USB-C: European Parliament decides on standard charging cable

On Tuesday, the EU parliament passed a resolution that prescribes a standard charging cable for electronic devices. Smartphones, tablets, speakers and other categories of devices should have a USB-C connection in the future.

After a long struggle, the unified charging socket has now cleared its last hurdle in the EU. Now only the Member States have to agree to the final decision. After negotiators from the EU countries were able to reach an agreement with the EU parliament in the summer, this is considered a formality. Final approval should be given on October 24 and the regulation should be put into practice from autumn 2024.

The decision makes USB-C ports mandatory for mobile phones, tablets, digital cameras, headphones, headsets, mobile game consoles, portable speakers, e-readers, keyboards, computer mice, portable navigation systems and the charging cases for in-ear headphones. A little later, probably in 2026, USB-C connections will also become mandatory for laptops.

According to the EU Parliament, a uniform charging cable should reduce electronic waste. According to the EU commission, charging cables generate about 11,000 tons of electronic waste every year, of which the USB-C regulation could save nearly 1000 tons. In addition, power packs can be used to charge batteries on various devices. In addition, the uniform charging cable must prevent fragmentation of the market. Future categories of electronic devices should therefore also be powered via a USB-C connection if possible.

Most major manufacturers have been selling their devices almost exclusively with USB-C connections for years. The only notable exception is the manufacturer Apple, which uses its own Lightning connector in all its iPhones. In any case, a change has already taken place with the newer iPads; for example, the iPad Air and iPad Pro use USB-C. In the past, Apple had described EU pressure as hostile to innovation.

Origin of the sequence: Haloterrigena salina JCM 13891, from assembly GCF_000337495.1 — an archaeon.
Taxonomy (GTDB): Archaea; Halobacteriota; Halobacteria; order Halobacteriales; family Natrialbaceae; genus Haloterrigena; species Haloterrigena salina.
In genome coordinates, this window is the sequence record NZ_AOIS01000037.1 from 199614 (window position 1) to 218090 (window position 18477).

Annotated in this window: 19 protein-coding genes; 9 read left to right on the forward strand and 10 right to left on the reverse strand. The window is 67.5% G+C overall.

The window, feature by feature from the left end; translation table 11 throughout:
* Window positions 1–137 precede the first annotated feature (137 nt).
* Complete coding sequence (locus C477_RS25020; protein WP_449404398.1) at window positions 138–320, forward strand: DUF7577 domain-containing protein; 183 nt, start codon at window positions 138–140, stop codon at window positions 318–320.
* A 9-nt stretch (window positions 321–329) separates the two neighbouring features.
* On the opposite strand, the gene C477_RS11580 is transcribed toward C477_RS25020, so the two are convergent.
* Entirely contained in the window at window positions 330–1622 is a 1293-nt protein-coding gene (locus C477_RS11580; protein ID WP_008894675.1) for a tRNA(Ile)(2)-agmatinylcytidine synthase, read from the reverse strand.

Industry association Bitkom also criticizes: “The political commitment to a technical standard will mainly slow down innovations and goes against the important principle of openness to technology,” said Bitkom boss Bernhard Rohleder in the run-up to the decision of the EU parliament. . “Innovations such as loading times or data transmission are politically thwarted – to the detriment of the consumer.” In particular, the decision hinders the further development of wireless standards such as Qi.

The EU decision also stipulates that in future a symbol on the packaging must indicate whether or not devices are supplied with a power pack. An online survey by the market research institute Ipsos in 2021 found that 75 percent of the 5,010 Europeans surveyed thought having a charger was “very” or “fairly” important. Several manufacturers are waiving the inclusion of a power supply in their current devices. The EU has been negotiating with industry representatives on a standard charging cable for mobile phones and other consumer equipment since 2009. Since then, USB-C has largely prevailed over older USB models such as USB micro.

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